Black women admirals topic of ‘Leading Ladies’ lecture
by Earl Kelly, Hometwon Annapolis
The talk, called “Leading Ladies,” will focus on the careers of retired Rear Adm. Lillian E. Fishburne, a Marylander who graduated from Lincoln University in Pennsylvania in 1971, and Rear Adm. Michelle Howard, a 1982 Naval Academy grad who became the first black woman to command a Navy ship.
These women always sought personal challenges and demanding assignments, which is what made them great, according to tomorrow’s speaker, retired Cmdr. James Jackson.
Cmdr. Jackson will speak at the Banneker-Douglass Museum in Annapolis where he is curator of an exhibit on black admirals.
“Howard sought the hard duty,” Cmdr. Jackson said of Adm. Howard’s command of a series of ships, as well as leading an amphibious squadron and conducting relief missions in Indonesia after the tsunami in 2005.
“She stayed on the water and honed her skills until she became the logical choice for admiral,” he said.
“Fishburne had a degree in sociology and she knew her weakness was math,” Cmdr. Jackson said of the Navy’s first black female admiral. “So, she enrolled in a community college before entering graduate school at the Naval Postgraduate School. Once she got through that, it opened up the opportunity for her to command naval communications stations.”
The exhibit, titled “Seaworthy: The Navy’s Black Admirals,” focuses on the 39 African Americans who have made flag rank.
Even though blacks make up about 22 percent of the Navy, Cmdr. Jackson said, they have not been appointed in great numbers to the upper echelons.
“There are about 230 admirals on active today, but only 15 of them are black,” Cmdr. Jackson said. “There are 7,000 women officers in the Navy, but there is only one black female (on active duty) who is an admiral.”
In 2006, when then-Capt. Howard was about to receive her first star, she told The Capital in an interview at the Pentagon about an early assignment she had that illustrates the importance of diversity in the military.
On her first day on the job, a chief petty officer pulled her aside and said that the sailors were nervous about having a black woman as their commander.
Many of them were out in the parking lot at that very moment, the master chief told her, scraping Confederate flag decals off their pickup trucks.
“Here is a wonderful master chief, cluing me in about the angst, and I said, ‘Master Chief, I know what their angst is because I have never had leaders who looked like me,’ ” Adm. Howard said.
When asked during the interview about her favorite assignment, Adm. Howard said: “What a pleasure to simply get a task (in 2005) that says, ‘Make best speed to Indonesia, relieve (tsunami) suffering, prevent death.’ That’s all the guidance I need … ”
Cmdr. Jackson, who described himself as the 100th black person to graduate from the Naval Academy, said the exhibit at the Banneker-Douglass Museum is much more than a display of African-American accomplishments.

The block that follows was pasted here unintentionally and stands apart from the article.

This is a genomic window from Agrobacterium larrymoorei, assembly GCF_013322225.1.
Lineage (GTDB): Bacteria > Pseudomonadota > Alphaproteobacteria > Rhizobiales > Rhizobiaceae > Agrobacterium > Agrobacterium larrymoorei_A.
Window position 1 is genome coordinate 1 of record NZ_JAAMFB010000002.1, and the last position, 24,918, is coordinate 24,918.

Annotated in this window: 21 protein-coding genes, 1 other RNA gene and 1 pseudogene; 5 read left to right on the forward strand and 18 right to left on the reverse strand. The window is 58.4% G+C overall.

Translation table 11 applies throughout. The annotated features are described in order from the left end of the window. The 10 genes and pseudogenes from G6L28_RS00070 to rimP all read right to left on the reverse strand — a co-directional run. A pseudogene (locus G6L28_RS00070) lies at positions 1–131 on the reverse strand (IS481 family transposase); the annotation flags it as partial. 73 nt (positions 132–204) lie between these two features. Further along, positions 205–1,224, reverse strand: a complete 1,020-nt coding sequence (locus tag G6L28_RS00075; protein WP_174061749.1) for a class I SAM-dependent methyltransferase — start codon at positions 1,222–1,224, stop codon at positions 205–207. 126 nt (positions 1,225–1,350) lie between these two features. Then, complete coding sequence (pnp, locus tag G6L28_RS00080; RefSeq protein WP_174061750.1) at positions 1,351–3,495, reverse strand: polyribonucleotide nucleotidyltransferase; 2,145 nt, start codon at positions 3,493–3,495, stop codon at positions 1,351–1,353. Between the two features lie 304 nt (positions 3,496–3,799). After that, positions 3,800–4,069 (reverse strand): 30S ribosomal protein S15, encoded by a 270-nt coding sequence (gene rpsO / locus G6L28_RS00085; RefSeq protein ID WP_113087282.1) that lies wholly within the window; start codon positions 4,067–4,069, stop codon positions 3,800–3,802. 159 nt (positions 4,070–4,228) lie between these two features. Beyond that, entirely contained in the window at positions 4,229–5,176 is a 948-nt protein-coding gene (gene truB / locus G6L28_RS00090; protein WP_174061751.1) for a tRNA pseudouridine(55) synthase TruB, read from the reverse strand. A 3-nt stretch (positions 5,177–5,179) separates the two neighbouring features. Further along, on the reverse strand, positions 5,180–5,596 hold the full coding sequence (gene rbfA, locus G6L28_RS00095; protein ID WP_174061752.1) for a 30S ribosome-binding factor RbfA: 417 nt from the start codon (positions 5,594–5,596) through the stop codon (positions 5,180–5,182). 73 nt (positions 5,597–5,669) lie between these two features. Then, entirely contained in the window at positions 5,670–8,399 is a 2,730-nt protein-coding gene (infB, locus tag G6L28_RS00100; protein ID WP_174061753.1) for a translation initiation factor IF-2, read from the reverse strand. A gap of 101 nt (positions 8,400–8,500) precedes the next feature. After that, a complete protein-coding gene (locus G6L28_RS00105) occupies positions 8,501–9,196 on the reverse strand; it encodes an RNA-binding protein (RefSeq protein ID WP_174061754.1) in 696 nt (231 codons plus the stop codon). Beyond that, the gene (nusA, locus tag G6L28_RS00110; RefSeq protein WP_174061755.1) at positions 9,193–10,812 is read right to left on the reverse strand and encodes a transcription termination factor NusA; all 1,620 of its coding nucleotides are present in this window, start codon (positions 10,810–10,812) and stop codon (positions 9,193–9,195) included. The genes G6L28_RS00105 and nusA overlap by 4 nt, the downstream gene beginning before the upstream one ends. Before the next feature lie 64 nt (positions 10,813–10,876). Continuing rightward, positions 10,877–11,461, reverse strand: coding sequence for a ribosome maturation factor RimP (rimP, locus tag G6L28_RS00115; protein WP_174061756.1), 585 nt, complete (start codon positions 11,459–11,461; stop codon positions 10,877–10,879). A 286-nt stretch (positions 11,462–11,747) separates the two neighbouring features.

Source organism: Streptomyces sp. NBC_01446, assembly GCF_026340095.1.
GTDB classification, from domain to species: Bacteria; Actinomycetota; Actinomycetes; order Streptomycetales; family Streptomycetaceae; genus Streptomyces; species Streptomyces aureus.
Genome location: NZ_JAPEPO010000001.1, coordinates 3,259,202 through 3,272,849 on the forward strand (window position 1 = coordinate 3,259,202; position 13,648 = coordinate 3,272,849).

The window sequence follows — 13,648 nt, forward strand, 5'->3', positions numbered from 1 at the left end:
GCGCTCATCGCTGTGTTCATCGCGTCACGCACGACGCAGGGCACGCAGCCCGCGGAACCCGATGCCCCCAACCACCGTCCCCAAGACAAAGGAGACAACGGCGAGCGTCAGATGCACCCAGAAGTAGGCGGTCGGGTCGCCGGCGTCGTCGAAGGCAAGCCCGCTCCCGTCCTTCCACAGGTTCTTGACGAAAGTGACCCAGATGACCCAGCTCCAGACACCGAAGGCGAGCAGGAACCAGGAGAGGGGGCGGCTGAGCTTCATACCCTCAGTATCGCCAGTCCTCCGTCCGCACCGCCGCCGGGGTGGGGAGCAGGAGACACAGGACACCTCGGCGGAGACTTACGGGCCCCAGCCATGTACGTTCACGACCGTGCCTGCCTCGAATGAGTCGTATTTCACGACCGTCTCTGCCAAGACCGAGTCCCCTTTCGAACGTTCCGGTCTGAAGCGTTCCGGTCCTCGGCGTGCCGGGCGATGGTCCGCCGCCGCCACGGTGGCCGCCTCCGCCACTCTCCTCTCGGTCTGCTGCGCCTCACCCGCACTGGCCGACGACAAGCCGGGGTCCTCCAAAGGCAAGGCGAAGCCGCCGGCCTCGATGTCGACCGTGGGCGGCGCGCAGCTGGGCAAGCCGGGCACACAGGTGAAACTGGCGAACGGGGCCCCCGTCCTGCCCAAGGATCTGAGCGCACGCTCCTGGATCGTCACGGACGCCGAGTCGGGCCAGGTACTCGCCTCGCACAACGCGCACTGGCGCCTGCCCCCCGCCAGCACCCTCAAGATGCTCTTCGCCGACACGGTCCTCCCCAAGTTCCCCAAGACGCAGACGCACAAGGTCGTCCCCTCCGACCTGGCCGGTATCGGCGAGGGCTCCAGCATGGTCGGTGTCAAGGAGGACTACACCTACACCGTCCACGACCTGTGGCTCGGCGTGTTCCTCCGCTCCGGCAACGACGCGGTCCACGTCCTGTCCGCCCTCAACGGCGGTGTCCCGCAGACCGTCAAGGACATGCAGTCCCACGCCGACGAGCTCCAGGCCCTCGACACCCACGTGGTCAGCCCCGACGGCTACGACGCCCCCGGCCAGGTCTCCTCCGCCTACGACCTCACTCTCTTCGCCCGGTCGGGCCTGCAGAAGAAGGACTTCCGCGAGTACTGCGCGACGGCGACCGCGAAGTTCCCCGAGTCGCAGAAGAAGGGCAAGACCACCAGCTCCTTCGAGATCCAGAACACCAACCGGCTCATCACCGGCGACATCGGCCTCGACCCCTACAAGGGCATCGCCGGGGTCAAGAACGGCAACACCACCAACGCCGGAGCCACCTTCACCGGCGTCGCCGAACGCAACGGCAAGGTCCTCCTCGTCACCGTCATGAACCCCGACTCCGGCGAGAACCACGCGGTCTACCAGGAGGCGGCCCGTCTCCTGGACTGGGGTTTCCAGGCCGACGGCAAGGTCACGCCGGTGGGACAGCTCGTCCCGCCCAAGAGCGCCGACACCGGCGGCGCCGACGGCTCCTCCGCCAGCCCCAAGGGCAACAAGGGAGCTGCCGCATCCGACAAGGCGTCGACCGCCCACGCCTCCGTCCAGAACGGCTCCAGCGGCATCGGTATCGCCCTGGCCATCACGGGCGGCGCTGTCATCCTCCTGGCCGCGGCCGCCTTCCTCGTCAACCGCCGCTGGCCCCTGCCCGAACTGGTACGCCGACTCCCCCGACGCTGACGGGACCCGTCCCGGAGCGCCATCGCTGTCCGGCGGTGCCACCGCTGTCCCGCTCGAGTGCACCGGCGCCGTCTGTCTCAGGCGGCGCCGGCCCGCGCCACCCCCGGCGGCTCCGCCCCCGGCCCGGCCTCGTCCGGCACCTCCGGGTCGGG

“The exhibit isn’t a litany of African-American firsts, but a lesson in leadership,” he said. “The trick is knowing your strengths, and knowing your weaknesses, and doing something about your weaknesses.”
“Seaworthy” will be on display until the end of November, said Cmdr. Jackson, who is looking to find a permanent site for the exhibit.
The Banneker-Douglass Museum is housed in the former Mt. Moriah AME Church, built by African Americans in 1874, and the exhibit on black admirals occupies the old sanctuary. Displays of the 13 admirals who graduated from the Naval Academy are located on the ground floor, while the others are located on the church’s balcony.
Cmdr. Jackson has included photographs of the admirals as midshipmen, to help Annapolis residents who might recall these young men – and one woman – when they were at the Naval Academy.
Besides tomorrow’s talk, Cmdr. Jackson will speak on Sept. 20 in a lecture titled “Black Wings: The Story of the Navy’s Admiral Aviators.”
Genevieve Kaplan, the Banneker-Douglass Museum’s head of education, said that about 12,000 people visit the facility each year.
She pointed to some of the popular attractions, including a display of archeological artifacts located on the ground floor that have been uncovered from around Annapolis. Upstairs is another exhibit, “Africa’s Sons & Daughters,” that discusses the life of blacks in the city.
The museum provides an interpretative cell phone tour, and the only charge is the caller’s cell phone minutes. Admission to all exhibits is free.
Retired Cmdr. James Jackson will speak on “Leading Ladies” at 1 p.m. tomorrow at the Banneker-Douglass Museum, 84 Franklin St., Annapolis. For more information about the museum, visit www.bdmuseum.com or call 410-216-6180.